Index of Slides
1. Defining Adverse, Non-adverse and Adaptive Responses in Safety/Risk Assessment Honolulu, Hawaii July 15, 2019 Robert R. Maronpot Maronpot Consulting LLC Raleigh, NC
2. Conflict of Interest Statement The author declares no conflict of interest.
3. Outline of Presentation • Definitions & Considerations – Adverse response – Non-adverse response – Adaptive response – Reversibility – Exacerbation of background lesions • Communicating Adversity • Paradigm Shift & Determining Adversity • Practical Examples of Adverse and Adaptive Responses in Preclinical Studies
4. Adverse Response • In very broad terms, an adverse finding may be considered to be a change (biochemical, functional, or structural) that may impair performance and generally has a detrimental effect on growth, development, or life span of a non-clinical toxicology model. • More specifically, an adverse effect in a non-clinical toxicology study should be an effect that would be unacceptable if it occurred in a human clinical trial (FDA Guidance, 2002). Dorato & Englehardt, Reg Tox & Pharmacol 42:265-274 (2005)
5. Adverse Response • Defined in context of nonclinical toxicity study • A change in morphology, physiology, growth, development, reproduction, or life span of a cell or organism, system, or (sub)population that likely results in: – impairment of functional capacity – impairment of the capacity to compensate for additional stress or – increase in susceptibility to other influences Keller et al., Toxicol Sci 2012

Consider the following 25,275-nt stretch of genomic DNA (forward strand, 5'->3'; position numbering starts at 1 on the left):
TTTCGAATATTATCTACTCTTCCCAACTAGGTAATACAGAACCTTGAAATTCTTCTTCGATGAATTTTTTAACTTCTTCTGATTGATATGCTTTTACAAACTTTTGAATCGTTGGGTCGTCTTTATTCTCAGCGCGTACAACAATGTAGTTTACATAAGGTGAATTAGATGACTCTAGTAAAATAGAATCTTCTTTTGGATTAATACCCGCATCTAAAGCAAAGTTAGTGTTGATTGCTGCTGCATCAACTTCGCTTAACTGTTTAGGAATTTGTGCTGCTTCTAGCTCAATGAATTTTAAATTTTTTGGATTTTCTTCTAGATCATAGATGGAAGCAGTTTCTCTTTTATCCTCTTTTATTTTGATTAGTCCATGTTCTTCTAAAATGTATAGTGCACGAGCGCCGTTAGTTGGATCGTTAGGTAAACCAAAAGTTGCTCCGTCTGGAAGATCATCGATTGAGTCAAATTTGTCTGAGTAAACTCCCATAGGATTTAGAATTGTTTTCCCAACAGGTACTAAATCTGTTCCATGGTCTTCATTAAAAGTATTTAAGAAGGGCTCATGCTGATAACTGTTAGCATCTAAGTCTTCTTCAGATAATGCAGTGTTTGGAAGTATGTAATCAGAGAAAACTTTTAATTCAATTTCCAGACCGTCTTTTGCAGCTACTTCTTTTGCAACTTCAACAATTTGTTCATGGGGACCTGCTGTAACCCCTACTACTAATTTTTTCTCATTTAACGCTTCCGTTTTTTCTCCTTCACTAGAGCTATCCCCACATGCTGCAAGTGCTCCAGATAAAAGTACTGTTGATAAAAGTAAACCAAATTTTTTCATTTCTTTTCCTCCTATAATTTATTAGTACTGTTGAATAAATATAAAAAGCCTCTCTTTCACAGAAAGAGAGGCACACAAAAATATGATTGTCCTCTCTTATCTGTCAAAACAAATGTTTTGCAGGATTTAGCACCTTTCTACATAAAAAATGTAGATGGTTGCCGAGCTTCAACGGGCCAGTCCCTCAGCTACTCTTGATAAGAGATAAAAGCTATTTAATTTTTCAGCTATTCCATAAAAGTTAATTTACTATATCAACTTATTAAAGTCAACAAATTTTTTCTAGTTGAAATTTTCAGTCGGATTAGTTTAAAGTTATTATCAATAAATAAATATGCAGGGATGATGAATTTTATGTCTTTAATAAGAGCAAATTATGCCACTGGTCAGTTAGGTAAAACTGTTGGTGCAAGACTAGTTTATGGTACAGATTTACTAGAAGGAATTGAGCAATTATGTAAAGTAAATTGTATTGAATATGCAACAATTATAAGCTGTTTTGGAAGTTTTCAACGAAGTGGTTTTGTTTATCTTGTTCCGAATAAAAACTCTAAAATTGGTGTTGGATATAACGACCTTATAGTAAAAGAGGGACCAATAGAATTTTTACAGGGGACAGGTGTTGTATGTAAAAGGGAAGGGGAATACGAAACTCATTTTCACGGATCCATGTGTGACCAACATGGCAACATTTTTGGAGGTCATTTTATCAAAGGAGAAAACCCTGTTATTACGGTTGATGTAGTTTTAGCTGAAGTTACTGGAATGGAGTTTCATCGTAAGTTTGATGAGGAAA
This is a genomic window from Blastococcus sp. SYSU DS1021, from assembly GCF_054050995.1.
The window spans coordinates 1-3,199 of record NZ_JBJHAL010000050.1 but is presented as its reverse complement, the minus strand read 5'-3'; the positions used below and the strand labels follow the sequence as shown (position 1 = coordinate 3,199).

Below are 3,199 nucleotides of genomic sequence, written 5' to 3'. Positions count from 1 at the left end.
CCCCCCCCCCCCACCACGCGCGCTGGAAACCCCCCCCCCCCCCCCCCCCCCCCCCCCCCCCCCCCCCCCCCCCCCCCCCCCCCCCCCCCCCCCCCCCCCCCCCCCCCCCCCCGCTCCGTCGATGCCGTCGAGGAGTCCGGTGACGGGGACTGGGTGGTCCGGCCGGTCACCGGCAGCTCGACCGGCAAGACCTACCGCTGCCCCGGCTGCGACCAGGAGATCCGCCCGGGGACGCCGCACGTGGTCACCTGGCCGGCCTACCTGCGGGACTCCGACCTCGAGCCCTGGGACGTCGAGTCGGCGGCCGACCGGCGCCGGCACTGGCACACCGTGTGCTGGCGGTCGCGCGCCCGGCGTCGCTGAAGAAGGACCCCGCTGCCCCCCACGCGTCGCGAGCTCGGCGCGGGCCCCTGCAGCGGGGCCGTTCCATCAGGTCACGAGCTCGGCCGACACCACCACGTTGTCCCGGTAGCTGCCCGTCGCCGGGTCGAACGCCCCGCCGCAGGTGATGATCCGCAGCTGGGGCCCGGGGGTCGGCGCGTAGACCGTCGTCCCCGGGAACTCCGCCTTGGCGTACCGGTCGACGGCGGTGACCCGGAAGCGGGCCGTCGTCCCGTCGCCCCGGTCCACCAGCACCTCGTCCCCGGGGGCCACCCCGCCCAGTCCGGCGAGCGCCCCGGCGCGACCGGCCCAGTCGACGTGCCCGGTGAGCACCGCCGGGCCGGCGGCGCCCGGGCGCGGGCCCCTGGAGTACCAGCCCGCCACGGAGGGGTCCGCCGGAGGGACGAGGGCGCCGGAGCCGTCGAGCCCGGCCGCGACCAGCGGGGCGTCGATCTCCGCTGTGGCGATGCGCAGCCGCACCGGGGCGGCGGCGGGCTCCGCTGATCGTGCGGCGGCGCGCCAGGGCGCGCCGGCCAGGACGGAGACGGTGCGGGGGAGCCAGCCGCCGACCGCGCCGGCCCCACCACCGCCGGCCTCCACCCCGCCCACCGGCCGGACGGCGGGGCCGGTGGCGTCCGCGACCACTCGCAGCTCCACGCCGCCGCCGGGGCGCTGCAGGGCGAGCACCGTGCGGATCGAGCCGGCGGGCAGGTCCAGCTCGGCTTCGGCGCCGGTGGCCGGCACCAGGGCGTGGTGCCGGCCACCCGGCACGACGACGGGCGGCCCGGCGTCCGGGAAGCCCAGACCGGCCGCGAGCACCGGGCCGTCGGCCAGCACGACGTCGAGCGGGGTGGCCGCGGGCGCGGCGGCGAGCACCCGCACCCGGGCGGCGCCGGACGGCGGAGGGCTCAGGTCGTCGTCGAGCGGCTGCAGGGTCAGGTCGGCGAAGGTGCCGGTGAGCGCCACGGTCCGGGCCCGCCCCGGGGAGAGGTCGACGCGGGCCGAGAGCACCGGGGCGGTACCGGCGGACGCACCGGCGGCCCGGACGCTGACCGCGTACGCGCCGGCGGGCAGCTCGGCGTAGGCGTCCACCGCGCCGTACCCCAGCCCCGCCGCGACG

6. No Observed Adverse Effect Level (NOAEL) • Highest dose or exposure that does not cause a toxicologically relevant increase in frequency or severity of effects between exposed and control groups based on careful biological and statistical analysis. • Minimum toxic or pharmacodynamic responses may occur at the NOAEL and may not endanger human health or be precursors to serious events with continued duration of exposure. Dorato & Englehardt 2005
7. Factors to Consider in an Adversity Call • Are there related pathological findings? • Is there a known or biologically plausible underlying mechanism? • What are the severity criteria? • What is the background incidence (historical control)?
8. Are some findings non-adverse? • Bile duct hyperplasia • Lymphoid hyperplasia • Microsomal enzyme induction • Decreased serum ALT and AST • Extramedullary hematopoiesis in liver When findings such as these do not compromise normal tissue physiology, do not impair functional capacity, and do not increase susceptibility to other influences, then they may be considered non-adverse.
9. Some Examples of Non-Adverse Findings Thymic involution in a chronic rat study Congenital cyst in a rodent study However, this degree of thymic involution in a 90-day rat study would be an adverse response.
10. Another Example of a Non-Adverse Finding Bile duct hyperplasia in a chronic rat study However, this degree of bile duct hyperplasia in a 90-day rat study would be an adverse response.